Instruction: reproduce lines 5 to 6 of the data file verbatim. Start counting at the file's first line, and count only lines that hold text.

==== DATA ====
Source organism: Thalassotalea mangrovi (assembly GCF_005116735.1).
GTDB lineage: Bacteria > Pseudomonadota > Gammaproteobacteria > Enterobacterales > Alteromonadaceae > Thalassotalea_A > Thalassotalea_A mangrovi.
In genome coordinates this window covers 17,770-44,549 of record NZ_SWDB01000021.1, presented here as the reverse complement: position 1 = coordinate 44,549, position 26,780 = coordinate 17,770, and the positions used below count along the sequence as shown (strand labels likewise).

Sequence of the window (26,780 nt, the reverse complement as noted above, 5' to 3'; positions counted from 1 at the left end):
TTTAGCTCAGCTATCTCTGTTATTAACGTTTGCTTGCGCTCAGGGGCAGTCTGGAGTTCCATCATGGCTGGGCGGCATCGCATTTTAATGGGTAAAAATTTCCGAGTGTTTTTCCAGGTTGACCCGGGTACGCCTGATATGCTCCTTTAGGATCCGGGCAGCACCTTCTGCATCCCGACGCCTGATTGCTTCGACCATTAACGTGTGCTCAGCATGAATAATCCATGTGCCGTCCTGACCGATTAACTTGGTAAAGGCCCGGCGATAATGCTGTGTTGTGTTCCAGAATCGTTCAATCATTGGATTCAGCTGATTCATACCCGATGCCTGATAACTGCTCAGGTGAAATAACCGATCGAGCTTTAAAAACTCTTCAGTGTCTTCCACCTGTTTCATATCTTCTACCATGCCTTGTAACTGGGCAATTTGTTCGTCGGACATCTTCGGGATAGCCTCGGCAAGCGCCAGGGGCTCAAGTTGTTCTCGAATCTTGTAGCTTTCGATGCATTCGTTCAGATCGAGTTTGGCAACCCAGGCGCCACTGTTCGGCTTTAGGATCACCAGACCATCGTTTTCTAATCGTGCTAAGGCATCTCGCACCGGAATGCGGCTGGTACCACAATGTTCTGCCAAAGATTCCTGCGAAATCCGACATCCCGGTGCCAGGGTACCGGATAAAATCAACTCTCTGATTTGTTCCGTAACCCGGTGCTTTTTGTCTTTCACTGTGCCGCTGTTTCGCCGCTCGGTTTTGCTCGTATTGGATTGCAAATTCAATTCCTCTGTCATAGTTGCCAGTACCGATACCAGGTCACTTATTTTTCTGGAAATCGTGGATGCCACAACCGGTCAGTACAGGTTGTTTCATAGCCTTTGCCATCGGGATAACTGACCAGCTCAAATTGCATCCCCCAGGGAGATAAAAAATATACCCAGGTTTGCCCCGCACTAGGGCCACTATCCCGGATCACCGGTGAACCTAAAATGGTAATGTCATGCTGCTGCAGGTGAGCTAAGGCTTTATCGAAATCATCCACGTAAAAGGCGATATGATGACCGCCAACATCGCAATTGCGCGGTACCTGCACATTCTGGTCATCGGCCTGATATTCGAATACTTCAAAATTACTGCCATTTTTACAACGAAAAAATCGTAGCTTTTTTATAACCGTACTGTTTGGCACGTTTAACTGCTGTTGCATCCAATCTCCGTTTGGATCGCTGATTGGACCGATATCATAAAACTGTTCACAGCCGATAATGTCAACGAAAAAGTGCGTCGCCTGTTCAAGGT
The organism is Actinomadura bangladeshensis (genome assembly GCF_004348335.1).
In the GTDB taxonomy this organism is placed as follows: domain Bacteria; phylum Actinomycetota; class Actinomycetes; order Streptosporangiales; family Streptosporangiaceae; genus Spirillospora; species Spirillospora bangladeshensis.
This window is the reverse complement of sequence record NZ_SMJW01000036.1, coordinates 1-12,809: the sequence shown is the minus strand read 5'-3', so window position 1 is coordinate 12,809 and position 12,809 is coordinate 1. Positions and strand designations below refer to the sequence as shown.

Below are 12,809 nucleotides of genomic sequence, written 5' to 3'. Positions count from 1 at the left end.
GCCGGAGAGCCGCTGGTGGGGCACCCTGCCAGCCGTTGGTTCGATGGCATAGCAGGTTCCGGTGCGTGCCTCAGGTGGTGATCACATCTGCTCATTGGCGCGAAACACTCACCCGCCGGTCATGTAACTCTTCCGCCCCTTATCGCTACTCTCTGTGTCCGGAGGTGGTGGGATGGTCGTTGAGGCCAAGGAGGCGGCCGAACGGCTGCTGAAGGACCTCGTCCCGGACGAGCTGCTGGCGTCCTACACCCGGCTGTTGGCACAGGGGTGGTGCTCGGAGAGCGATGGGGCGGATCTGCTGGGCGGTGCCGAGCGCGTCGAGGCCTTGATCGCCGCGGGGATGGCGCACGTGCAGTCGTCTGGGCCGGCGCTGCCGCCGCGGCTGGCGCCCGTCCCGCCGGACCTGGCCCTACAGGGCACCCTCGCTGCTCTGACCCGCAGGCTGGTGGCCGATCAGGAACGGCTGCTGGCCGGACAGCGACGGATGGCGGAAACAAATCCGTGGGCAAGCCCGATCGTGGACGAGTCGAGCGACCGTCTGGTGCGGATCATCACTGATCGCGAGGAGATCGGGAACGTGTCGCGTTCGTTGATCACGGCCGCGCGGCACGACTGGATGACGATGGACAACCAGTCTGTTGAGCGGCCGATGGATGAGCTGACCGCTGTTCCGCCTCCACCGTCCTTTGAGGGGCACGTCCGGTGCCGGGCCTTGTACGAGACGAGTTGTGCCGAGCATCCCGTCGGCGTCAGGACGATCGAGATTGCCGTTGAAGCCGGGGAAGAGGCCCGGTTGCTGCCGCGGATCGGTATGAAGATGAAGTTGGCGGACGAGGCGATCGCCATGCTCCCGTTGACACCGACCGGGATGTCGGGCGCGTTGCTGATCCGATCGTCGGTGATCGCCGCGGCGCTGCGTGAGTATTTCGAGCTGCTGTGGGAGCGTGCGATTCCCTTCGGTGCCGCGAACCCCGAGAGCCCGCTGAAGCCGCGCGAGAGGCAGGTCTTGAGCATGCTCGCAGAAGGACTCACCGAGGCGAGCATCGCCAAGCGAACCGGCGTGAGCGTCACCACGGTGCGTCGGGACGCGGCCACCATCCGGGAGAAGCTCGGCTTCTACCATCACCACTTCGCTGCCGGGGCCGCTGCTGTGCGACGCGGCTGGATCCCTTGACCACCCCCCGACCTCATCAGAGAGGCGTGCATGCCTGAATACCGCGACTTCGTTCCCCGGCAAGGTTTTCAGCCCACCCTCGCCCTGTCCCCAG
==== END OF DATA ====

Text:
TTTAGCTCAGCTATCTCTGTTATTAACGTTTGCTTGCGCTCAGGGGCAGTCTGGAGTTCCATCATGGCTGGGCGGCATCGCATTTTAATGGGTAAAAATTTCCGAGTGTTTTTCCAGGTTGACCCGGGTACGCCTGATATGCTCCTTTAGGATCCGGGCAGCACCTTCTGCATCCCGACGCCTGATTGCTTCGACCATTAACGTGTGCTCAGCATGAATAATCCATGTGCCGTCCTGACCGATTAACTTGGTAAAGGCCCGGCGATAATGCTGTGTTGTGTTCCAGAATCGTTCAATCATTGGATTCAGCTGATTCATACCCGATGCCTGATAACTGCTCAGGTGAAATAACCGATCGAGCTTTAAAAACTCTTCAGTGTCTTCCACCTGTTTCATATCTTCTACCATGCCTTGTAACTGGGCAATTTGTTCGTCGGACATCTTCGGGATAGCCTCGGCAAGCGCCAGGGGCTCAAGTTGTTCTCGAATCTTGTAGCTTTCGATGCATTCGTTCAGATCGAGTTTGGCAACCCAGGCGCCACTGTTCGGCTTTAGGATCACCAGACCATCGTTTTCTAATCGTGCTAAGGCATCTCGCACCGGAATGCGGCTGGTACCACAATGTTCTGCCAAAGATTCCTGCGAAATCCGACATCCCGGTGCCAGGGTACCGGATAAAATCAACTCTCTGATTTGTTCCGTAACCCGGTGCTTTTTGTCTTTCACTGTGCCGCTGTTTCGCCGCTCGGTTTTGCTCGTATTGGATTGCAAATTCAATTCCTCTGTCATAGTTGCCAGTACCGATACCAGGTCACTTATTTTTCTGGAAATCGTGGATGCCACAACCGGTCAGTACAGGTTGTTTCATAGCCTTTGCCATCGGGATAACTGACCAGCTCAAATTGCATCCCCCAGGGAGATAAAAAATATACCCAGGTTTGCCCCGCACTAGGGCCACTATCCCGGATCACCGGTGAACCTAAAATGGTAATGTCATGCTGCTGCAGGTGAGCTAAGGCTTTATCGAAATCATCCACGTAAAAGGCGATATGATGACCGCCAACATCGCAATTGCGCGGTACCTGCACATTCTGGTCATCGGCCTGATATTCGAATACTTCAAAATTACTGCCATTTTTACAACGAAAAAATCGTAGCTTTTTTATAACCGTACTGTTTGGCACGTTTAACTGCTGTTGCATCCAATCTCCGTTTGGATCGCTGATTGGACCGATATCATAAAACTGTTCACAGCCGATAATGTCAACGAAAAAGTGCGTCGCCTGTTCAAGGT
The organism is Actinomadura bangladeshensis (genome assembly GCF_004348335.1).